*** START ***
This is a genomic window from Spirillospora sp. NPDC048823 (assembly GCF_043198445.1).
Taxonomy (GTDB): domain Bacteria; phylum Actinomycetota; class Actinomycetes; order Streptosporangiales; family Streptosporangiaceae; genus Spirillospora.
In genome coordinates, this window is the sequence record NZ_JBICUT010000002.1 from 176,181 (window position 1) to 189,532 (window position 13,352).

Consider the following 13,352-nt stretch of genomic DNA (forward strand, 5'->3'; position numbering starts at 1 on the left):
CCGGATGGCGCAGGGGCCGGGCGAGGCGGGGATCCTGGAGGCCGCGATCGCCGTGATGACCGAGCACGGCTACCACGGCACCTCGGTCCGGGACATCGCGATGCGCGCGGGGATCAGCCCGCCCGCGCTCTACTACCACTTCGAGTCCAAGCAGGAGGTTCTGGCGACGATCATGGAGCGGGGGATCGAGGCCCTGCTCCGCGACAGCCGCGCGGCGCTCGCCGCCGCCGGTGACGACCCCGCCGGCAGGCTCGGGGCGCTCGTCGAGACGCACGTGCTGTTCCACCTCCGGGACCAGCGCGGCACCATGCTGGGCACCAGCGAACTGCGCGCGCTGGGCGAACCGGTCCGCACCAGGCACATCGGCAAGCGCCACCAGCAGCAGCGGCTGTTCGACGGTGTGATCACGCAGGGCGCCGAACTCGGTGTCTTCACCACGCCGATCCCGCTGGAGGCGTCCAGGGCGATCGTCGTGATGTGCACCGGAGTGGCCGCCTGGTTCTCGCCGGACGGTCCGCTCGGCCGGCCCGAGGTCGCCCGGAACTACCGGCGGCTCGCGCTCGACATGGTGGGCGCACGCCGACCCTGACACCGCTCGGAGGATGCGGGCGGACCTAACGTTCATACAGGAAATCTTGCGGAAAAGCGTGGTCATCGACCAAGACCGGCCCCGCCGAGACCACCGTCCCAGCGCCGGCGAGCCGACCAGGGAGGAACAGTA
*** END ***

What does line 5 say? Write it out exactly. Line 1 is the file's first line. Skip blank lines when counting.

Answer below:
CCGGATGGCGCAGGGGCCGGGCGAGGCGGGGATCCTGGAGGCCGCGATCGCCGTGATGACCGAGCACGGCTACCACGGCACCTCGGTCCGGGACATCGCGATGCGCGCGGGGATCAGCCCGCCCGCGCTCTACTACCACTTCGAGTCCAAGCAGGAGGTTCTGGCGACGATCATGGAGCGGGGGATCGAGGCCCTGCTCCGCGACAGCCGCGCGGCGCTCGCCGCCGCCGGTGACGACCCCGCCGGCAGGCTCGGGGCGCTCGTCGAGACGCACGTGCTGTTCCACCTCCGGGACCAGCGCGGCACCATGCTGGGCACCAGCGAACTGCGCGCGCTGGGCGAACCGGTCCGCACCAGGCACATCGGCAAGCGCCACCAGCAGCAGCGGCTGTTCGACGGTGTGATCACGCAGGGCGCCGAACTCGGTGTCTTCACCACGCCGATCCCGCTGGAGGCGTCCAGGGCGATCGTCGTGATGTGCACCGGAGTGGCCGCCTGGTTCTCGCCGGACGGTCCGCTCGGCCGGCCCGAGGTCGCCCGGAACTACCGGCGGCTCGCGCTCGACATGGTGGGCGCACGCCGACCCTGACACCGCTCGGAGGATGCGGGCGGACCTAACGTTCATACAGGAAATCTTGCGGAAAAGCGTGGTCATCGACCAAGACCGGCCCCGCCGAGACCACCGTCCCAGCGCCGGCGAGCCGACCAGGGAGGAACAGTA